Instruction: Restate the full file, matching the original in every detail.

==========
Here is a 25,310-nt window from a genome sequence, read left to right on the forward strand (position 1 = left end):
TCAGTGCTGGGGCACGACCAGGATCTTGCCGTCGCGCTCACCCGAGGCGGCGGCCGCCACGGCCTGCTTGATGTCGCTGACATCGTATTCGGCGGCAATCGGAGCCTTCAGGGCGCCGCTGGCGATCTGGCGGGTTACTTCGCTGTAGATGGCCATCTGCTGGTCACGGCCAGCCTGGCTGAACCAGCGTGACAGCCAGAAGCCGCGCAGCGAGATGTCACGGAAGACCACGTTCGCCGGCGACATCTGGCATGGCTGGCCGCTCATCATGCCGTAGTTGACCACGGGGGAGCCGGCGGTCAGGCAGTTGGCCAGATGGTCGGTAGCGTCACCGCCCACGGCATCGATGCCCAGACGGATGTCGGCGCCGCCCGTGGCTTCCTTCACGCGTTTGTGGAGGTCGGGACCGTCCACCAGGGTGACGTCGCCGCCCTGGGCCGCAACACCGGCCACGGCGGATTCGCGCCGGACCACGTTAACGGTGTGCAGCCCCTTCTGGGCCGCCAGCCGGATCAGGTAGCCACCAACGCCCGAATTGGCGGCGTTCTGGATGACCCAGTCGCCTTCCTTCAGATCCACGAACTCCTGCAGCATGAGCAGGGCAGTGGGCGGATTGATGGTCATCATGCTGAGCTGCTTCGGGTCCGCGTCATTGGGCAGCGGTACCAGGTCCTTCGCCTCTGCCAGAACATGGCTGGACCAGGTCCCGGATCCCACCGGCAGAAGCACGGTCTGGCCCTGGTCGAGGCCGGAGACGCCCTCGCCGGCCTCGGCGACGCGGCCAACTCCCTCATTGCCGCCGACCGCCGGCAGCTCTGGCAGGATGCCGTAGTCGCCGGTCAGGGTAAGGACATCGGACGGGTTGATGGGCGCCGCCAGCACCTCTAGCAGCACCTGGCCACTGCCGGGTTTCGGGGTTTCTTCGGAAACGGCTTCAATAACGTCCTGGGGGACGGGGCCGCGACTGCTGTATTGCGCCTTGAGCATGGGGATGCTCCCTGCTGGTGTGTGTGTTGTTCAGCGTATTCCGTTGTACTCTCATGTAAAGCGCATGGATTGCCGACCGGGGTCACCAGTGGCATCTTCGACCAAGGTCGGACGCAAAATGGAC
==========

Here is a 25,310-nt window from a genome sequence, read left to right on the forward strand (position 1 = left end):
TCAGTGCTGGGGCACGACCAGGATCTTGCCGTCGCGCTCACCCGAGGCGGCGGCCGCCACGGCCTGCTTGATGTCGCTGACATCGTATTCGGCGGCAATCGGAGCCTTCAGGGCGCCGCTGGCGATCTGGCGGGTTACTTCGCTGTAGATGGCCATCTGCTGGTCACGGCCAGCCTGGCTGAACCAGCGTGACAGCCAGAAGCCGCGCAGCGAGATGTCACGGAAGACCACGTTCGCCGGCGACATCTGGCATGGCTGGCCGCTCATCATGCCGTAGTTGACCACGGGGGAGCCGGCGGTCAGGCAGTTGGCCAGATGGTCGGTAGCGTCACCGCCCACGGCATCGATGCCCAGACGGATGTCGGCGCCGCCCGTGGCTTCCTTCACGCGTTTGTGGAGGTCGGGACCGTCCACCAGGGTGACGTCGCCGCCCTGGGCCGCAACACCGGCCACGGCGGATTCGCGCCGGACCACGTTAACGGTGTGCAGCCCCTTCTGGGCCGCCAGCCGGATCAGGTAGCCACCAACGCCCGAATTGGCGGCGTTCTGGATGACCCAGTCGCCTTCCTTCAGATCCACGAACTCCTGCAGCATGAGCAGGGCAGTGGGCGGATTGATGGTCATCATGCTGAGCTGCTTCGGGTCCGCGTCATTGGGCAGCGGTACCAGGTCCTTCGCCTCTGCCAGAACATGGCTGGACCAGGTCCCGGATCCCACCGGCAGAAGCACGGTCTGGCCCTGGTCGAGGCCGGAGACGCCCTCGCCGGCCTCGGCGACGCGGCCAACTCCCTCATTGCCGCCGACCGCCGGCAGCTCTGGCAGGATGCCGTAGTCGCCGGTCAGGGTAAGGACATCGGACGGGTTGATGGGCGCCGCCAGCACCTCTAGCAGCACCTGGCCACTGCCGGGTTTCGGGGTTTCTTCGGAAACGGCTTCAATAACGTCCTGGGGGACGGGGCCGCGACTGCTGTATTGCGCCTTGAGCATGGGGATGCTCCCTGCTGGTGTGTGTGTTGTTCAGCGTATTCCGTTGTACTCTCATGTAAAGCGCATGGATTGCCGACCGGGGTCACCAGTGGCATCTTCGACCAAGGTCGGACGCAAAATGGAC